Fort Worth to start dispatching police-free team to some calls

The first nine members of the Civilian Response Unit will respond to low-risk calls in marked cars


By Suzie Ziegler 

FORT WORTH, Texas — Fort Worth Police will soon dispatch civilians to some low-risk calls instead of sworn police officers. 

According to NBC 7, the first nine members of the new “Civilian Response Unit” will graduate Friday after six weeks of training at the police academy. 

The civilians will drive marked cars that say “Civilian Response” but the vehicles won’t look like squad cars, reports NBC 7. They’ll also wear different uniforms. The team will respond to some non-violent calls including abandoned cars, loose cattle, burglaries and credit card fraud. 

"We're not armed, we aren't going to have guns or anything like that but we are here to provide the best service,” said Vanessa Clementino, one of the new graduates. 

Lt. Chris Gorrie, who supervises the Civilian Response Unit, tells NBC 7 that the idea comes from last summer’s protests for police reform.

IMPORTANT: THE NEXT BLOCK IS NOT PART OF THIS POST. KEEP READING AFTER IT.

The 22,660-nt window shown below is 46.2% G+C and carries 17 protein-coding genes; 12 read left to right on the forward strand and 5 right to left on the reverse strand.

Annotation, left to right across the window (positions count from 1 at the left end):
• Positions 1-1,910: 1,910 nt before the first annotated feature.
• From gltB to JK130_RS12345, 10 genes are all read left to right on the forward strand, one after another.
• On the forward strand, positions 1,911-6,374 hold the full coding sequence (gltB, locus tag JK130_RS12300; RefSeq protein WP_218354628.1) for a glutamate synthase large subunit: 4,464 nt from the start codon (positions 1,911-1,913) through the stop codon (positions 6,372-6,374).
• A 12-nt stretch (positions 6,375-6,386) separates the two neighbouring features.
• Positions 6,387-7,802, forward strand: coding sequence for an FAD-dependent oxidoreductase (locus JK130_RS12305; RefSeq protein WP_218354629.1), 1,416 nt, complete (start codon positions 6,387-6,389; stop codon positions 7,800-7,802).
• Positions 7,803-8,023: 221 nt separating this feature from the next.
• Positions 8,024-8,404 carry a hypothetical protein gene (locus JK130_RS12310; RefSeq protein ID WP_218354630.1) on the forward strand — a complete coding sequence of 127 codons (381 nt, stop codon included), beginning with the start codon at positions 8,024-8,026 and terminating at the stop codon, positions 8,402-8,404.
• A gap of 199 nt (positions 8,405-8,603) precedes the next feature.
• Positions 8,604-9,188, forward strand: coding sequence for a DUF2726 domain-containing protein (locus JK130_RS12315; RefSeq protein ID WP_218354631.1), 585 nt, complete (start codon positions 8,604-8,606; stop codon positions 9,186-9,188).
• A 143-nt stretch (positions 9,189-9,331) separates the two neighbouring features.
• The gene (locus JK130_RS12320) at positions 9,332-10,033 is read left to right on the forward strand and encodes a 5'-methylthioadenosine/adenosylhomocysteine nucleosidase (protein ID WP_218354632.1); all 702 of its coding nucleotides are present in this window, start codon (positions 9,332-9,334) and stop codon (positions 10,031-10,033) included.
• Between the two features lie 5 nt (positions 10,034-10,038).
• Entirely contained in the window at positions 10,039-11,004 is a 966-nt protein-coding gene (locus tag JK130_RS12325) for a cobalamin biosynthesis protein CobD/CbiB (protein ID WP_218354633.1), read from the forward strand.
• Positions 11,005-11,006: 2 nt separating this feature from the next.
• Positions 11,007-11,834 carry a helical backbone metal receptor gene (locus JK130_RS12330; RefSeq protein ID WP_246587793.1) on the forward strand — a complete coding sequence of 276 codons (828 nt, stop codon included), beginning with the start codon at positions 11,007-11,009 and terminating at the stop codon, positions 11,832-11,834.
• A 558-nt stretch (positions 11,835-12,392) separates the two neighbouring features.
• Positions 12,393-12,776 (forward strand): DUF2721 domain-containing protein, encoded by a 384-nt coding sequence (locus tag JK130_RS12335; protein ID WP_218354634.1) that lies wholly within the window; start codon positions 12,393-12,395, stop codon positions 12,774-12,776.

"One of the things they asked for is not having a police officer to respond to calls that don't require a police officer,” said Gorrie. “So we decided to listen and to give this unit a try so they can respond to those low-level calls and leave us free to respond to the emergencies." 

The unit was trained in basic investigative techniques, like searching for fingerprints. They’ll also all be assigned ballistic vests, but Gorrie says they don’t plan to ever need them. 

"We're very clear on the fact they cannot go to a scene where a suspect could be present or could return,” Gorrie told NBC 7. 

To start, the team will work Monday through Friday, from 7 a.m. to 7 p.m. If the unit proves successful, Gorrie hopes to expand coverage to 24/7.

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